Insect Update – No News Is Good News


   A quick update this week. There are no major insect issues occurring on a widespread basis. Call about plant bugs indicate variable and average infestations in cotton. For cotton close to or in early bloom and requiring treatment for plant bugs, it would be a good time to consider getting some Diamond or Transform in mix during the next couple of weeks. There are a few spider mites around, but the impacts of infestation are generally pretty mild, mostly due to adequate rainfall and rapidly growing plants. A couple of threshold reminders are below.
   Beginning at the third week of squaring, treat cotton for plant bugs when an average of 15 or more bugs are found per 100 sweeps.     Monitor squares with a goal of maintaining a minimum of 80 percent retention.
   For spider mites in cotton, treatment is suggested when 40 percent of the field is showing signs of infestation and mites are present.
   I’m getting some calls about lodging from stem girdling by threecornered alfalfa hopper in soybean. This often rears it’s head after strong winds, and we’ve had plenty of that. The impacts of lodging are generally minimal when it occurs prior to bloom, especially where there is a good stand. This damage is done when plants are small (< 8-10 inches), so there is not any value in revenge spraying larger beans after lodging is observed. However, scout later planted fields for the presence of hoppers shortly after emergence. Make any treatments when plant are small (< 6 inches tall) if hoppers are being observed in large numbers (best guess is 30+ per 100 sweeps), and especially if stands are relatively thin.  Pyrethroid insecticides or Acephate are effective.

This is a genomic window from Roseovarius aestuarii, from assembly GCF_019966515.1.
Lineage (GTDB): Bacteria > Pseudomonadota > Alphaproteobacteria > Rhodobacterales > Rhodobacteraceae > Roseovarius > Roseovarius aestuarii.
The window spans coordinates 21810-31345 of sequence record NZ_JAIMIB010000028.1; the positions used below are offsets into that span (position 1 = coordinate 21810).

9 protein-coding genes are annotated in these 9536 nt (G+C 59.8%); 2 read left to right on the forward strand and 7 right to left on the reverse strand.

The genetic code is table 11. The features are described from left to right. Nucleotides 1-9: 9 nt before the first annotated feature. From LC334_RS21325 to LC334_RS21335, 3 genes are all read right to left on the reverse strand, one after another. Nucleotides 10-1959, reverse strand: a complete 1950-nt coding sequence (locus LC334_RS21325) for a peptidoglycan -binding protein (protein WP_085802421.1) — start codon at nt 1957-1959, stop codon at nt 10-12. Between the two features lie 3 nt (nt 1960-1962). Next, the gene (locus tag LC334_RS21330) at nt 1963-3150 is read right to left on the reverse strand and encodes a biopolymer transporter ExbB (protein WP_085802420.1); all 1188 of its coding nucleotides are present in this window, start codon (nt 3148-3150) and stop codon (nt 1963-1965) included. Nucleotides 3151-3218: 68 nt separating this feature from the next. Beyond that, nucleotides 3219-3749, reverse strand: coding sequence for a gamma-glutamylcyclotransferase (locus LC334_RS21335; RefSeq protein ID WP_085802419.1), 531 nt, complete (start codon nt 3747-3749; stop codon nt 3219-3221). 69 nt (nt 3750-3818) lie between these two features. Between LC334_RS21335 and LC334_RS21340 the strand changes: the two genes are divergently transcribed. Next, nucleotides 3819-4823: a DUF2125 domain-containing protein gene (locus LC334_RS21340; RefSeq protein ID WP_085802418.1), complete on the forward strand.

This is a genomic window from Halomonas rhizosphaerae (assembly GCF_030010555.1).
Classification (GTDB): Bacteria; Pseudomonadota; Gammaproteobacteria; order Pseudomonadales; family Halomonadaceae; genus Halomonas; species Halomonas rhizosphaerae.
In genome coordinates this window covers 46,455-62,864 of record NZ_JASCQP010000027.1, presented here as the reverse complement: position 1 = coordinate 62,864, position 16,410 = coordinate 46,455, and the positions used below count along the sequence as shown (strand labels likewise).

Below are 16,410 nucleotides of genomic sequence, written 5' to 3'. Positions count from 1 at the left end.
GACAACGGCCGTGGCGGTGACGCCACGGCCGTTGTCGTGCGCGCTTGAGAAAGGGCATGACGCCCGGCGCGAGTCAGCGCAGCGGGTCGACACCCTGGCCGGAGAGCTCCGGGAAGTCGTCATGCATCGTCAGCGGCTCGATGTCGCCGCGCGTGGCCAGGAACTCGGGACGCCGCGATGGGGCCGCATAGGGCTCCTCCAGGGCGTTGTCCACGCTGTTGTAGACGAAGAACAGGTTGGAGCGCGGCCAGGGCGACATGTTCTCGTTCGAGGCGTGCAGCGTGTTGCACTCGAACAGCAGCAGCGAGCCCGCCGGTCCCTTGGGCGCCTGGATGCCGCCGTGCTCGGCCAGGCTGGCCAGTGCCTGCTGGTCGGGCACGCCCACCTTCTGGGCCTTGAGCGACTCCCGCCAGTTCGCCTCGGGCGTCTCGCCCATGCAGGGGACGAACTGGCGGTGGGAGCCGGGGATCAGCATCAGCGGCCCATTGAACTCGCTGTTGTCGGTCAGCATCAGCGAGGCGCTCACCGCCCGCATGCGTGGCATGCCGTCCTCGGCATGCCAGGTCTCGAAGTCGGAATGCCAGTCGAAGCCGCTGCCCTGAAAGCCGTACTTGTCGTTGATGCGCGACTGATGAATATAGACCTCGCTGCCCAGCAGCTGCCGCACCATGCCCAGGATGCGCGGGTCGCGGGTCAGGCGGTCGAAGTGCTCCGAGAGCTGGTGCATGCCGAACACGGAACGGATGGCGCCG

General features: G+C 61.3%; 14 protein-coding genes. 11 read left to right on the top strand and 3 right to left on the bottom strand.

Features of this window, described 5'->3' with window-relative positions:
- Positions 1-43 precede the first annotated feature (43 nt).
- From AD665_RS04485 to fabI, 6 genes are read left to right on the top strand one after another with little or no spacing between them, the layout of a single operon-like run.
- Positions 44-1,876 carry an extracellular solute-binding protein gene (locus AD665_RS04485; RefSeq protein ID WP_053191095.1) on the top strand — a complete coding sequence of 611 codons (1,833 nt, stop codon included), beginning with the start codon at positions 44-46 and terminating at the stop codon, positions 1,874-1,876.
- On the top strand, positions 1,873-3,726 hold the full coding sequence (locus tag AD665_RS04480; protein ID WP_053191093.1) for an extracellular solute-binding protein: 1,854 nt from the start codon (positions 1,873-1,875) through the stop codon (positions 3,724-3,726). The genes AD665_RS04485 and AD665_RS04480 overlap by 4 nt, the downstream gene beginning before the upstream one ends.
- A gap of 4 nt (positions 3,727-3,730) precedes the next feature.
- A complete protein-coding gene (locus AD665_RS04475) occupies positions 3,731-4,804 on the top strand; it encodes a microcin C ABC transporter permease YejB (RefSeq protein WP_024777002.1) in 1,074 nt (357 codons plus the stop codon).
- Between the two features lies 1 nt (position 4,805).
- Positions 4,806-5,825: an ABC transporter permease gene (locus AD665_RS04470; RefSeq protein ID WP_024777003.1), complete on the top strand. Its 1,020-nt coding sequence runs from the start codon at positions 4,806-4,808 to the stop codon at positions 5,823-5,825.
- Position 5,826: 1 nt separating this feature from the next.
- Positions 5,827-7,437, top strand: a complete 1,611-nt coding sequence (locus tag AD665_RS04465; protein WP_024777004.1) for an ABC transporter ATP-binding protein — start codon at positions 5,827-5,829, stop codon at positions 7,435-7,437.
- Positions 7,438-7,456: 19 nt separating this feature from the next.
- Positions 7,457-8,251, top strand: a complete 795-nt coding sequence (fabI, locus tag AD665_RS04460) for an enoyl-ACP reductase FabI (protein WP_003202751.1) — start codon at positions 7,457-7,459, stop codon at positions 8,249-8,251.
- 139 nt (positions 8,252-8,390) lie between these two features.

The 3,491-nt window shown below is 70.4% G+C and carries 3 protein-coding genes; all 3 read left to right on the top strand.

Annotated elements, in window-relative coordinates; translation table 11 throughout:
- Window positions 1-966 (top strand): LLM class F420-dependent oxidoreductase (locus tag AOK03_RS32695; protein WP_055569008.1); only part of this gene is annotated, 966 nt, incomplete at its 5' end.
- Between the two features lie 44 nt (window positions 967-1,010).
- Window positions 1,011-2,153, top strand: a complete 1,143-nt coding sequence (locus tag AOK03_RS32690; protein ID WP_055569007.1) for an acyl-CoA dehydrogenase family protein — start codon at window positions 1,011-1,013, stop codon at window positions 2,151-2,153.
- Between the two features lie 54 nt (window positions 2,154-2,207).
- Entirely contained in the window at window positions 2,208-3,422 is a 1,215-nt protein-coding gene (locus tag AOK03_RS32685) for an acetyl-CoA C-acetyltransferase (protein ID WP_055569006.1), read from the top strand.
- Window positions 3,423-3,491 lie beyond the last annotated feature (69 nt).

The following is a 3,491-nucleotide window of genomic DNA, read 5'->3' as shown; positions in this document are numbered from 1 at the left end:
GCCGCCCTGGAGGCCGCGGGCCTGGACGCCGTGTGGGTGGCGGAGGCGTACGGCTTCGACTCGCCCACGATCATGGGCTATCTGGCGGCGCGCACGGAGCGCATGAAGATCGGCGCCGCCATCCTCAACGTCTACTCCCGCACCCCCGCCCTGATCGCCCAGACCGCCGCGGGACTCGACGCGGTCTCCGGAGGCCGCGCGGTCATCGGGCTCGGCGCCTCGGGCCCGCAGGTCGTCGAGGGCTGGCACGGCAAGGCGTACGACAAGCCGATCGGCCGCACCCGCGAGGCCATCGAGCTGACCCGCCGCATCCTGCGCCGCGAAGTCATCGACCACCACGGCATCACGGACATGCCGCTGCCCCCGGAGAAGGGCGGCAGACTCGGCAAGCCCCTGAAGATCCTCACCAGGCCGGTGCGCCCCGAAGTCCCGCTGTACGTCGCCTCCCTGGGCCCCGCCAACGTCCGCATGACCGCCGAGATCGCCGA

For those growing non-Bt corn, we are right between generations of southwestern corn borer.  Very few southwestern corn borer moths are being caught, and I don’t expect this to change for the next 7-10 days.  You can read more about managing this pest at When the second generation moth flight kicks off, treatment is recommended when 10 percent or more of plants are found with egg masses or live larvae, or treat 7 to 10 days after pheromone traps catch an average of 100 or more moths on a seven-day catch. Treatment is generally not recommended once the dough stage (R4) is reached. Insecticides choices for control of corn borers are listed in the Tennessee Insect Control Recommendations for Field Crops (PB 1768). ∆
   DR. SCOTT STEWART: IPM Extension Specialist, University of Tennessee
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